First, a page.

SCU Mathematics Colloquium Series Schedule

Winter 2006

**January 17**Slobodan Simic, SJSUTitle: Taming Chaos, or How to Construct a Cross-section to an Anosov Flow

Abstract:Hyperbolic systems are prime examples of chaotic dynamical systems. The Smale horseshoe, the "cat map", and the geodesic flow of a negatively curved surface are just a few examples of such systems. In this talk, I will give an elementary introduction to so called Anosov systems, which are globally hyperbolic in the sense that they exponentially contract and exponentially expand at every point. I will then talk about the history, background, and (time-permitting) a recent proof of a thirty-year old conjecture of Verjovsky concerning the classification of codimension one Anosov flows in dimensions greater then three.

**January 31**Helen Moore, AIMTitle: Using Mathematics to Improve Medical Treatments

Abstract: How does HIV interact with the human immune system? Mathematics has been used to shine light on this mystery. In particular, the predator-prey models taught in some calculus courses have been very successful in capturing the struggle between the immune system and diseases. I'll talk about a few simple mathematical results for models of HIV and leukemia, resulting treatment recommendations, and some of the remaining urgent questions for these diseases.

**February 7**Kevin McCurley, GoogleTitle: PageRank, Markov chains, and Search on the Web

Abstract: One feature that Google uses in determining search results is the PageRank algorithm. This has a nice mathematical formulation in terms of random walks on graphs, and our understanding of these random walks can provide insight into how the web is structured, and how to improve the search ranking algorithm.

**February 14**Richard Scott, SCUTitle: Right-Angled Mock-Reflection Groups

Abstract: A useful testing ground for classification efforts in the theory of infinite groups is the class of right-angled Coxeter groups. Examples of these groups include groups generated by orthogonal reflections across the faces of a convex polyhedron (spherical, Euclidean, or hyperbolic) whose dihedral angles are all 90 degrees. We will show that any such group acts naturally on a certain cubical complex, and generalize this type of action to obtain the notion of a mock reflection group. We will provide interesting examples and give a combinatorial description in the same spirit as the well-known presentation for Coxeter groups.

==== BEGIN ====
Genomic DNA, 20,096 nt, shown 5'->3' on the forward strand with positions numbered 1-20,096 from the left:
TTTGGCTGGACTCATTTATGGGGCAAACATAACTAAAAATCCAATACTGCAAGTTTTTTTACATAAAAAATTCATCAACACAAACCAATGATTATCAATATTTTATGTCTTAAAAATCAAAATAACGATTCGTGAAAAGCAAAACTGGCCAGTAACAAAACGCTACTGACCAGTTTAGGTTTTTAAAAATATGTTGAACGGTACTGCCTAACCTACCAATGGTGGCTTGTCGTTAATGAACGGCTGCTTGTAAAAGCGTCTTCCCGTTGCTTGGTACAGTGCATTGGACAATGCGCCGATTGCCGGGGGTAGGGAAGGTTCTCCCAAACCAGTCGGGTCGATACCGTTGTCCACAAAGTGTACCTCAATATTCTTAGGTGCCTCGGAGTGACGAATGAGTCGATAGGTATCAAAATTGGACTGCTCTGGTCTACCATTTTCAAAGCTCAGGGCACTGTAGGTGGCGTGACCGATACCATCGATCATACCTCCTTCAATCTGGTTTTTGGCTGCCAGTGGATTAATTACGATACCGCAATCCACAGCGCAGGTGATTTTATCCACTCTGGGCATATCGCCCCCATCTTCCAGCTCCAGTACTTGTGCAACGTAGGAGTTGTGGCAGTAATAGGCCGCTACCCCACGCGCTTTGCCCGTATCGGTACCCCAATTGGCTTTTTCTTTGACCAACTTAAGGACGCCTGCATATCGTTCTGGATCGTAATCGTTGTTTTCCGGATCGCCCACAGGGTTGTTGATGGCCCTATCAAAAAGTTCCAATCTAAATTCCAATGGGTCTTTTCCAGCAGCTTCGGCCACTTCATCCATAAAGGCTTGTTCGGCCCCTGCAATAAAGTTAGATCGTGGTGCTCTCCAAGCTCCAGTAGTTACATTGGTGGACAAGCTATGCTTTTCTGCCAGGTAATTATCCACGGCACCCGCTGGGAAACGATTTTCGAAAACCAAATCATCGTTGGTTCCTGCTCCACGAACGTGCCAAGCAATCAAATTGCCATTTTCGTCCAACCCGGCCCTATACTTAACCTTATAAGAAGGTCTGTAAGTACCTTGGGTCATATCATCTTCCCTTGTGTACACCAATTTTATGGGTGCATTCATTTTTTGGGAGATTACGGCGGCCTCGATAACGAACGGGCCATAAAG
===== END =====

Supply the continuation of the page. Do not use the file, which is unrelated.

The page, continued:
**FRIDAY, February 24**Donald Saari, Institute for Mathematical Behavioral SciencesTitle: Mathematics Unravels the Negatives of Arrow's and Sen's Theorems

Abstract: Probably the best known academic theorems, Arrow's and Sen's Theorems, are unknown to most mathematicians. I'll introduce these results, which have had a significant impact on several disciplines, saying that what we want to do with voting, decisions, society, and even statistics, cannot be done. The theorems are correct, they have been proved with filters and ultrafilters, combinatorics, geometry, and even algebraic topology. But do they mean what we think they mean? In this expository lecture, I will show how basic mathematics can lead to radically different interpretations.

**February 28**Sam Kaplan, UNCA and UC Santa CruzTitle:From Kepler's Monsters to Thurston's Doughnut

Abstract: Filling out a plane with shapes is called a tesselation or tiling. Brick walls, tile floors, Escher prints and bathroom drains are examples of tilings. This talk gives a brief history of tilings and a survey of unsolved problems in this field of study.

**March 7**Jean Pedersen, SCUTitle: Systematic Paper Folding and a Related Number-Theoretic Conjecture

Abstract: I will present joint work with Peter Hilton and myself involving a conjecture that grew out of paper-folding. The conjecture is easily understood and we are convinced that it is true, but so far we have no proof. (Participants are kindly asked not to give their proof until I have finished showing examples after the statement of the conjecture!)

Unless noted otherwise, talks will be at 4:00pm Tuesdays. Room O'Connor 206. There will be refreshments before all talks in O'Connor 31 starting around 3:45pm.

If you have a disability and require a reasonable accommodation, please call Glenn Appleby gappleby@scu.edu 1-408-551-7085

*Last Updated: 13 March 2006*